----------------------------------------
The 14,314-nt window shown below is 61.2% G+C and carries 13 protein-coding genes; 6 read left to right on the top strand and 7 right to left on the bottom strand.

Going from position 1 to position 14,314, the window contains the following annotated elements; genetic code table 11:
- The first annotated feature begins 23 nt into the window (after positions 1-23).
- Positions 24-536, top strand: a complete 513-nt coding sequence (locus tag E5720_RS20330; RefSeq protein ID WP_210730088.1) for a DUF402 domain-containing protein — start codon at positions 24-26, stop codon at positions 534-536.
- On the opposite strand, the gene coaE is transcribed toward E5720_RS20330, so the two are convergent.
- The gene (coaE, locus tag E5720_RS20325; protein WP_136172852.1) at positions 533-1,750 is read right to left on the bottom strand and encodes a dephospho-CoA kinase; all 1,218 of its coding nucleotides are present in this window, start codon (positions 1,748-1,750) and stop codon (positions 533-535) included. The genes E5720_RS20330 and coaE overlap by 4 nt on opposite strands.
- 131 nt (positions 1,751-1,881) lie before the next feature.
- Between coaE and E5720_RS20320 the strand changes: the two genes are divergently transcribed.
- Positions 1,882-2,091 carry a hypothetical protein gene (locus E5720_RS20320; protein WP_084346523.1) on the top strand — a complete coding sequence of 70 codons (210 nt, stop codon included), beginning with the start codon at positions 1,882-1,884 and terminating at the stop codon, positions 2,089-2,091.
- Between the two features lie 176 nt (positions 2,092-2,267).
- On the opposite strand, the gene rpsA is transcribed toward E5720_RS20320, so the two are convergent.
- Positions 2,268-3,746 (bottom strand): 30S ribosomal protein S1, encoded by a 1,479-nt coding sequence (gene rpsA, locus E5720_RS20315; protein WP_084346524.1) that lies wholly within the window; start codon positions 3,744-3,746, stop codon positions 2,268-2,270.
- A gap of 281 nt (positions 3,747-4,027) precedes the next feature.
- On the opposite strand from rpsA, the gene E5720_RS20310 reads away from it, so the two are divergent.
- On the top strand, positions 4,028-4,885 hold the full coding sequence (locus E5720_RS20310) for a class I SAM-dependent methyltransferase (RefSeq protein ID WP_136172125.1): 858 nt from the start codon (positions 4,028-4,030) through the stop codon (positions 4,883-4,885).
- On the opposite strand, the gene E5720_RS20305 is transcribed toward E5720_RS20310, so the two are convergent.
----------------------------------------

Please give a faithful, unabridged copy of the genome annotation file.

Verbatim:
The 14,314-nt window shown below is 61.2% G+C and carries 13 protein-coding genes; 6 read left to right on the top strand and 7 right to left on the bottom strand.

Going from position 1 to position 14,314, the window contains the following annotated elements; genetic code table 11:
- The first annotated feature begins 23 nt into the window (after positions 1-23).
- Positions 24-536, top strand: a complete 513-nt coding sequence (locus tag E5720_RS20330; RefSeq protein ID WP_210730088.1) for a DUF402 domain-containing protein — start codon at positions 24-26, stop codon at positions 534-536.
- On the opposite strand, the gene coaE is transcribed toward E5720_RS20330, so the two are convergent.
- The gene (coaE, locus tag E5720_RS20325; protein WP_136172852.1) at positions 533-1,750 is read right to left on the bottom strand and encodes a dephospho-CoA kinase; all 1,218 of its coding nucleotides are present in this window, start codon (positions 1,748-1,750) and stop codon (positions 533-535) included. The genes E5720_RS20330 and coaE overlap by 4 nt on opposite strands.
- 131 nt (positions 1,751-1,881) lie before the next feature.
- Between coaE and E5720_RS20320 the strand changes: the two genes are divergently transcribed.
- Positions 1,882-2,091 carry a hypothetical protein gene (locus E5720_RS20320; protein WP_084346523.1) on the top strand — a complete coding sequence of 70 codons (210 nt, stop codon included), beginning with the start codon at positions 1,882-1,884 and terminating at the stop codon, positions 2,089-2,091.
- Between the two features lie 176 nt (positions 2,092-2,267).
- On the opposite strand, the gene rpsA is transcribed toward E5720_RS20320, so the two are convergent.
- Positions 2,268-3,746 (bottom strand): 30S ribosomal protein S1, encoded by a 1,479-nt coding sequence (gene rpsA, locus E5720_RS20315; protein WP_084346524.1) that lies wholly within the window; start codon positions 3,744-3,746, stop codon positions 2,268-2,270.
- A gap of 281 nt (positions 3,747-4,027) precedes the next feature.
- On the opposite strand from rpsA, the gene E5720_RS20310 reads away from it, so the two are divergent.
- On the top strand, positions 4,028-4,885 hold the full coding sequence (locus E5720_RS20310) for a class I SAM-dependent methyltransferase (RefSeq protein ID WP_136172125.1): 858 nt from the start codon (positions 4,028-4,030) through the stop codon (positions 4,883-4,885).
- On the opposite strand, the gene E5720_RS20305 is transcribed toward E5720_RS20310, so the two are convergent.